There is a billboard in London promoting natural hair thanks to one inspirational woman.
Lekia Lée, from Romford, Essex, launched her campaign ‘Project Embrace’ last year to change perceptions of beauty “one curl at a time” and encourage black women to embrace their natural locks.
“You hardly ever see black women with their natural textured hair on billboards so to address the lack of representation I chose this highly visible billboard,” Lée told The Huffington Post UK on Tuesday 14 March.
In an effort to positively influence her 11-year-old daughter Siira, Lée created the billboard poster – featuring the hashtag #afrovisibilty surrounded by women celebrating their au naturel locks – which is displayed in West Kensington by UKBillboards for free for two weeks for all to see.
“My main inspiration was to inspire my daughter and other girls like her to feel beautiful and confident about their unique hair texture,” explained Lée.
“And to help young black people feel valued.”
Commenting on the billboard image on Instagram, followers of the campaign have shown their appreciation.
“Fantastic. [I’ve] been following from the beginning. This is so amazing, and what a sight for little girls and boys to see,” one wrote.
In a blog post ‘Campaign To Dismantle Narrow Beauty Standards’, hosted on The Huffington Post UK in February, Lée openly discussed her own relationship with her hair.
“It never occurred to me that I had a choice,” Lée wrote.
“I endured the pain of a chemical relaxer every four weeks to get my natural afro hair straightened. Mine was four weeks as against the recommended six to eight weeks because my hair wouldn’t ‘take’ to the relaxer.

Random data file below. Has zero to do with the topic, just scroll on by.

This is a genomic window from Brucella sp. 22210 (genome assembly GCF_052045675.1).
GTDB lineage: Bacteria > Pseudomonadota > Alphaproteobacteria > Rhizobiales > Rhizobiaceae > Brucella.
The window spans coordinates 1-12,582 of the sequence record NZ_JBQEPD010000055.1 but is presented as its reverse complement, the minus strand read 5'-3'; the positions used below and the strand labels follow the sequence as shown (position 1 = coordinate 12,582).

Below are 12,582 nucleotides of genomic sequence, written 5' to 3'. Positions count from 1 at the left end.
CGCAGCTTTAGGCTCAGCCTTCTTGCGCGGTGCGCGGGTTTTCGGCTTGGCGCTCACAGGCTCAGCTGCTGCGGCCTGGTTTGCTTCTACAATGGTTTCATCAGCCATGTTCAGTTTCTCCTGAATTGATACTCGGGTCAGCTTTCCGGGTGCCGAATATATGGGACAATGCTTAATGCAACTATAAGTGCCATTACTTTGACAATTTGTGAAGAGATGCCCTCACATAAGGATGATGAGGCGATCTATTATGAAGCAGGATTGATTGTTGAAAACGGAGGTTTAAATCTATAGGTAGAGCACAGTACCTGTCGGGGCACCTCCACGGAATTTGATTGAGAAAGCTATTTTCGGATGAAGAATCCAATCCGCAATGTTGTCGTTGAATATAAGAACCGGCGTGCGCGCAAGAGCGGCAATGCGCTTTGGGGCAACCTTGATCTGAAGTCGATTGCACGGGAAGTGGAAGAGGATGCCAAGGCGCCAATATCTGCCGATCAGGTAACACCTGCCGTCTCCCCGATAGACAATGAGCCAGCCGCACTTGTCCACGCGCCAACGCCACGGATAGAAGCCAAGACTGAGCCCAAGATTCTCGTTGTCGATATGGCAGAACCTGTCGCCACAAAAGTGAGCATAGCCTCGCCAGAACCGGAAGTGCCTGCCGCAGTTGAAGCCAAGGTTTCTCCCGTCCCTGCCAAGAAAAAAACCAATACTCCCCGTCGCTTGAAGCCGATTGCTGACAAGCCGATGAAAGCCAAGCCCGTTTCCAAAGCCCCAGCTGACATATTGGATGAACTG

“It didn’t matter that I had sores on my scalp as a result, or that the pain was like putting acid on my skin, or that I got my earlobes burnt every single time despite the thick layer of Vaseline.”
Lée said the procedure left her with the feeling of not being accepted by society – a feeling she doesn’t want her daughter to ever experience.
“To the uninitiated, you will be forgiven for wondering if having straight hair is worth all that pain,” she added.
“You see while some people might have a bad hair day once in a while, as a black girl you are born with a bad hair day, or so society makes you believe.”
Lée is planning on taking the campaign a step further with planned workshops in schools, seminars for parents and erecting billboards across other UK cities – with the hope of creating change.
“I want more positive visibility and equal representation for afro textured hair so as to ‘normalise’ it, and to start a conversation to address how we can call an end to discrimination against afro hair and all aesthetic discrimination,” she said
You can support the campaign through Project Embrace’s crowdfunding page here.
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